Linwood Dunn Theater
Cinema has endured for decades in the face of competing visual storytelling mediums. In connection with our event The New Audience: Moviegoing in the Connected World, discover how studios and filmmakers – long before tablets, smartphones and the Internet – responded as audiences began trading regular visits to the movies for the ease and affordability of the first small screen: television. In response, numerous widescreen cinematic formats were rolled out around the world and capitalized on the breathtaking width of the projected image, not to mention the heightened fidelity of stereophonic sound, to achieve effects far beyond the reach of TV sets. This Is Widescreen offers a colorful assortment of films that demonstrate how filmmakers found new means of engaging the flexibility of the cinema and the key larger-than-life film formats employed over a 15-year period in Hollywood – from the launch of Cinerama in 1952 and the subsequent widescreen boom that included CinemaScope, VistaVision, Todd-AO and others – plus highlights from the first wave of 'Scope filmmaking from around the globe.
A Woman Is A WOman
Thursday, June 4 | 7:30 P.M.
French New Wave revolutionary Jean-Luc Godard teamed up with his muse, actress Anna Karina, for his first color and widescreen effort, an homage to Hollywood musical comedies. The plot concerns a romantic triangle involving exotic dancer Karina, her boyfriend (Jean-Claude Brialy) and his amorous friend (Jean-Paul Belmondo), but the story is less important than Godard’s joy at working in the medium, aided by Michel Legrand’s effervescent music and Raoul Coutard’s eye-popping Franscope cinematography, which inaugurated the bold use of color that would be developed further in many of Godard’s classic ‘60s films.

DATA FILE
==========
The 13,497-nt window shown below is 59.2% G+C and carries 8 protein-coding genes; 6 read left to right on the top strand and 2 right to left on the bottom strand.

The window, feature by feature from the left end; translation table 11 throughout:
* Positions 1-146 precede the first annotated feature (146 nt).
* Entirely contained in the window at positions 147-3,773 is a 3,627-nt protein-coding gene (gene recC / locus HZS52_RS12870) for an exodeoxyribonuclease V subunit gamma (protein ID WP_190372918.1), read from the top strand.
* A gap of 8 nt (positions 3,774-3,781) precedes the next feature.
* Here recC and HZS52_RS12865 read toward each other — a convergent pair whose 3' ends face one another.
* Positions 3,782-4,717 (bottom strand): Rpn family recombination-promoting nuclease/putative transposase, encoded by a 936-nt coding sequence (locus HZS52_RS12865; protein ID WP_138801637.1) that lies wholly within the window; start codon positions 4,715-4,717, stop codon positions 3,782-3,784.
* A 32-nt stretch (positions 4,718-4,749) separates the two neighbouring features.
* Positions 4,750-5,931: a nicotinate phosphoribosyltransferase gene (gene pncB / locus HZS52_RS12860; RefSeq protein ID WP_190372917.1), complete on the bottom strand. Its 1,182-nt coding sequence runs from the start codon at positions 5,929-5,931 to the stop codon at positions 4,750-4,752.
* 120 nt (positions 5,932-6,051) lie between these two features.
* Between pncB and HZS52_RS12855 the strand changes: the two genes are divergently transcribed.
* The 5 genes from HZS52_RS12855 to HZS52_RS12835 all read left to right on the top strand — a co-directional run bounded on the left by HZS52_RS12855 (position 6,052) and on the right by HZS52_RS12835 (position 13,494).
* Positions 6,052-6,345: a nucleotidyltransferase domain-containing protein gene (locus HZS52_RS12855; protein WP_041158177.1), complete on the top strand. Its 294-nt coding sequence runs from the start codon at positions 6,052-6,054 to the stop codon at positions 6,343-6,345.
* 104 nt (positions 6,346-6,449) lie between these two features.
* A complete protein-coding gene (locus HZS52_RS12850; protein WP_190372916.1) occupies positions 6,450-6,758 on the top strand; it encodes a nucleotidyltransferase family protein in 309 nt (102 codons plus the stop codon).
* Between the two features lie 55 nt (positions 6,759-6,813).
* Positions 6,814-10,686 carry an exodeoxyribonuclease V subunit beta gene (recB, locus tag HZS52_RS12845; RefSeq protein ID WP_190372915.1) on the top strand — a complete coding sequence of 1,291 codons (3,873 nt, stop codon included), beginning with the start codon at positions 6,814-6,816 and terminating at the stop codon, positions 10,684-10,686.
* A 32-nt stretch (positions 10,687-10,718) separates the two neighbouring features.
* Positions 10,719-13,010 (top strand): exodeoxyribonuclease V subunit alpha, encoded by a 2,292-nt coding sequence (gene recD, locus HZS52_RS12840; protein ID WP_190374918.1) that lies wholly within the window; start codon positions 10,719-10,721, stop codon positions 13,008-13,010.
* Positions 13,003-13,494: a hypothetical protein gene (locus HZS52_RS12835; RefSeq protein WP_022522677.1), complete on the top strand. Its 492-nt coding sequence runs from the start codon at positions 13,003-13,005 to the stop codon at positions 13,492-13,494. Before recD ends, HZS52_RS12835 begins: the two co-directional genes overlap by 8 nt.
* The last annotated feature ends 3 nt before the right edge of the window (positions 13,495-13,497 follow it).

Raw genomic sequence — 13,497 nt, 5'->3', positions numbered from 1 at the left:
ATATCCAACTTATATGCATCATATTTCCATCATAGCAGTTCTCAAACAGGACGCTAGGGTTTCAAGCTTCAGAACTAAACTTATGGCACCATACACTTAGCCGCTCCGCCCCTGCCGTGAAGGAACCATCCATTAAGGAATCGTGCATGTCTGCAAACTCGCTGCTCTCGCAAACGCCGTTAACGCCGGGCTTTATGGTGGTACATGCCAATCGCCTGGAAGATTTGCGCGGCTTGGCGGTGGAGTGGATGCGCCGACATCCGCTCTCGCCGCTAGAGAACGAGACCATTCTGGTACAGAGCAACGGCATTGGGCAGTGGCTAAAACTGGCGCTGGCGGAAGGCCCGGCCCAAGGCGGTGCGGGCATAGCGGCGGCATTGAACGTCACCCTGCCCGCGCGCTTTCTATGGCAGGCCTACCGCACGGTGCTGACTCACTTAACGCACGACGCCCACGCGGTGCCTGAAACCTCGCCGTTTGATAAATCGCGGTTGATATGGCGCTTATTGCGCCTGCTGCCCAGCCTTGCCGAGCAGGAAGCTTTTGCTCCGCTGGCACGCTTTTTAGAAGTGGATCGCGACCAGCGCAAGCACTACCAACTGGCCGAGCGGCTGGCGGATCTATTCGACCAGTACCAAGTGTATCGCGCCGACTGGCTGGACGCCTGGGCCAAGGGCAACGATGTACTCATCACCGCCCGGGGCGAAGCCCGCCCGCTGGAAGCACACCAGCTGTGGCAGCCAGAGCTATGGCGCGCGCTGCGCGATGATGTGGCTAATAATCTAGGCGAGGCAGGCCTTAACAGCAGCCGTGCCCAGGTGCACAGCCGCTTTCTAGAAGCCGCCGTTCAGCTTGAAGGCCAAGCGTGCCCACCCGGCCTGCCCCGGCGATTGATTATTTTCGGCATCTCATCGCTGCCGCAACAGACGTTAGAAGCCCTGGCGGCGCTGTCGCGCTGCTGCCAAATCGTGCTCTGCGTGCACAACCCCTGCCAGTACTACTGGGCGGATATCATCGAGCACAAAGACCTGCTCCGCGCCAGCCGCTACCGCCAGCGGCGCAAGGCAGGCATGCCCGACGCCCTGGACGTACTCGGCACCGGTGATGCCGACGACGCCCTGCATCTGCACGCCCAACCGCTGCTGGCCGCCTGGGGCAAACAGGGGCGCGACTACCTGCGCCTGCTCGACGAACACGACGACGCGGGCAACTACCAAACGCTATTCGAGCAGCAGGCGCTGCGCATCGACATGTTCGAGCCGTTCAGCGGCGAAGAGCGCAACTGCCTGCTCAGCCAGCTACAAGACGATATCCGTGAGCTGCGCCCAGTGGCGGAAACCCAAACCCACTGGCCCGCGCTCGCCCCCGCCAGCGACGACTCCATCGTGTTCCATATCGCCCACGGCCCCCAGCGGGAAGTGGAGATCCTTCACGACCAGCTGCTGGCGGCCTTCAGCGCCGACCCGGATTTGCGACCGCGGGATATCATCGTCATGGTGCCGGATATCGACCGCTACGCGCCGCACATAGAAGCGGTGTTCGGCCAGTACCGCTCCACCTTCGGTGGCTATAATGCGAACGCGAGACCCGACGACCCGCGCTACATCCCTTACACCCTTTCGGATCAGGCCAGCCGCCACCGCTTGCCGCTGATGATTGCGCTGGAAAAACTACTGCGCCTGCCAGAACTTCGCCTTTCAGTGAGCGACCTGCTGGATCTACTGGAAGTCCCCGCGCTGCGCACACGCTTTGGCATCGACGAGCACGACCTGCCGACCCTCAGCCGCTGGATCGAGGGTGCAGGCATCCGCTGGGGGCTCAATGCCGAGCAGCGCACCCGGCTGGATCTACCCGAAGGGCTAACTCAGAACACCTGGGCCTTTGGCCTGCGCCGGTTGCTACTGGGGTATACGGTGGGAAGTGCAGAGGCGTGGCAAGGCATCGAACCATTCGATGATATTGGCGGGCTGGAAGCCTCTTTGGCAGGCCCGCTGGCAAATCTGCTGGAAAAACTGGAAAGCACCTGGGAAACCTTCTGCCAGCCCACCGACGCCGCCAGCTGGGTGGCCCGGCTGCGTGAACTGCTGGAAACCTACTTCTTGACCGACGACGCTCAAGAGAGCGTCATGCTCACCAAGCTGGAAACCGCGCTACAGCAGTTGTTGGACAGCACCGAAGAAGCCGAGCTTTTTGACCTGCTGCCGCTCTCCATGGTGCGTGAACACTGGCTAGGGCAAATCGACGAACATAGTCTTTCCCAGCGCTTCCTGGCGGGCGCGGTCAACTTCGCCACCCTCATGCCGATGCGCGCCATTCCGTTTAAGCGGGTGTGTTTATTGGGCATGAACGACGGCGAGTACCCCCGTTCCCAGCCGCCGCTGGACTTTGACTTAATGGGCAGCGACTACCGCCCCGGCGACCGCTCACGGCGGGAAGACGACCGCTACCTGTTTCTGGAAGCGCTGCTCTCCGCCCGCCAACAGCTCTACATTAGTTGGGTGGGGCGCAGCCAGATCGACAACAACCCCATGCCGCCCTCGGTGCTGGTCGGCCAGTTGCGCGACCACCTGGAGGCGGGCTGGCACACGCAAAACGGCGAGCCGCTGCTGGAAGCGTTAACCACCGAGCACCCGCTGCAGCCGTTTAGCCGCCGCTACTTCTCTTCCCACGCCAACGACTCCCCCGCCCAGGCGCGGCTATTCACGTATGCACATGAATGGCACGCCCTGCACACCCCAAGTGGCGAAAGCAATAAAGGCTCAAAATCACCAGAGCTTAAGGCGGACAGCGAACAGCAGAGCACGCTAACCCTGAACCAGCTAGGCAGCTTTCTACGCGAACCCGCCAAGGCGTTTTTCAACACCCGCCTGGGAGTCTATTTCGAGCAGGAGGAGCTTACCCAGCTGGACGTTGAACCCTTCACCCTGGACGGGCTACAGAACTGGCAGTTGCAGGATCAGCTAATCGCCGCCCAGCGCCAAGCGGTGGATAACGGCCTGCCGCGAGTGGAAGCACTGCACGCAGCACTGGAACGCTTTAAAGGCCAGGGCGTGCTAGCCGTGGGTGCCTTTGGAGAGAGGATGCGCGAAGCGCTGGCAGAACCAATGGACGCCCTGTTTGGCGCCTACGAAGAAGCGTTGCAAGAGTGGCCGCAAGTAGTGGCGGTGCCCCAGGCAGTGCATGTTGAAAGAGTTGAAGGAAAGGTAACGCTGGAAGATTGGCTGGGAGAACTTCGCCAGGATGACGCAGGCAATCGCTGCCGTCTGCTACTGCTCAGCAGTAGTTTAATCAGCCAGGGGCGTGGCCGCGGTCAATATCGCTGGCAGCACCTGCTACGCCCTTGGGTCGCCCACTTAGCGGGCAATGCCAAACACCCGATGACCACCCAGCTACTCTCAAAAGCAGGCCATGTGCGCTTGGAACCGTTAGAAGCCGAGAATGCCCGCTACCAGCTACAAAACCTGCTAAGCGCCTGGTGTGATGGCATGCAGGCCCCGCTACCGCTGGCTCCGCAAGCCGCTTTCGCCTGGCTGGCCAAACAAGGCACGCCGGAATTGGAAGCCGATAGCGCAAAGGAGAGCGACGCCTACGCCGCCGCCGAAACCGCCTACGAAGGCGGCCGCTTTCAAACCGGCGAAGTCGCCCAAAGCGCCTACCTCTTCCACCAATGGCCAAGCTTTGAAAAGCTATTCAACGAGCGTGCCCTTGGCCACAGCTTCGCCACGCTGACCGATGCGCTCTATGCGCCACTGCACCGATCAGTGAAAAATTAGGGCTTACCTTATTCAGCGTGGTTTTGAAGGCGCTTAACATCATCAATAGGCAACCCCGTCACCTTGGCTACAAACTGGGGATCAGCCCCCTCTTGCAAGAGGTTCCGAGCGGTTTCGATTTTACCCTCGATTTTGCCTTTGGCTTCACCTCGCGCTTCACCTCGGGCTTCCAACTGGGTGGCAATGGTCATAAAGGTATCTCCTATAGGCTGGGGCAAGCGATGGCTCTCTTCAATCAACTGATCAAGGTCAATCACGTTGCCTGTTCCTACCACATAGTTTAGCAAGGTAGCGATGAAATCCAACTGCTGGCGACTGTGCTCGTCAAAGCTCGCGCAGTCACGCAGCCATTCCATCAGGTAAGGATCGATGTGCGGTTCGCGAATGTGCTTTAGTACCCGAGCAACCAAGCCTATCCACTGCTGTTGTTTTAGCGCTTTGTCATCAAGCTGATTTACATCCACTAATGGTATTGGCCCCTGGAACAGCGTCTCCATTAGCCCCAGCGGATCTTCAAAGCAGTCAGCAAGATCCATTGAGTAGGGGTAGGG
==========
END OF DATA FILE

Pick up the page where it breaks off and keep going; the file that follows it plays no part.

A Woman Is a Woman will screen with a new 35mm print of Jean-Luc Godard’s 1964 short Le grand escroc.
1961, 84 minutes, color, 35mm | Written and directed by Jean-Luc Godard, from an idea by Geneviève Cluny; with Anna Karina, Jean-Claude Brialy, Jean-Paul Belmondo, Nicole Paquin, Marie Dubois, Marion Sarraut, Jeanne Moreau.
Cruel Story of Youth
Thursday, June 4 | 9:10 P.M.
Often considered Japan’s answer to Jean-Luc Godard, firebrand auteur Nagisa Oshima (In the Realm of the Senses, Taboo), directed his second feature, the masterful Cruel Story of Youth, at the age of 28. A lurid portrait of disaffected youth in postwar Japan, the film follows a delinquent couple as they shake down middle-aged salarymen with fateful results. Oshima used extensive location filming – grungy watering holes, industrial wastelands, teeming sidewalks – and handheld Shochiku GrandScope cinematography to create one of his most talked-about films. A key example of Japanese cinema’s own New Wave, the Nuberu bagu, Cruel Story of Youth has been newly restored by Shochiku.
1960, 96 minutes, color, DCP | Written and directed by Nagisa Oshima; with Yusuke Kawazu, Miyuki Kuwano, Yoshiko Kuga, Fumio Watanabe, Shinji Tanaka, Shinjiro Matsuzaki.
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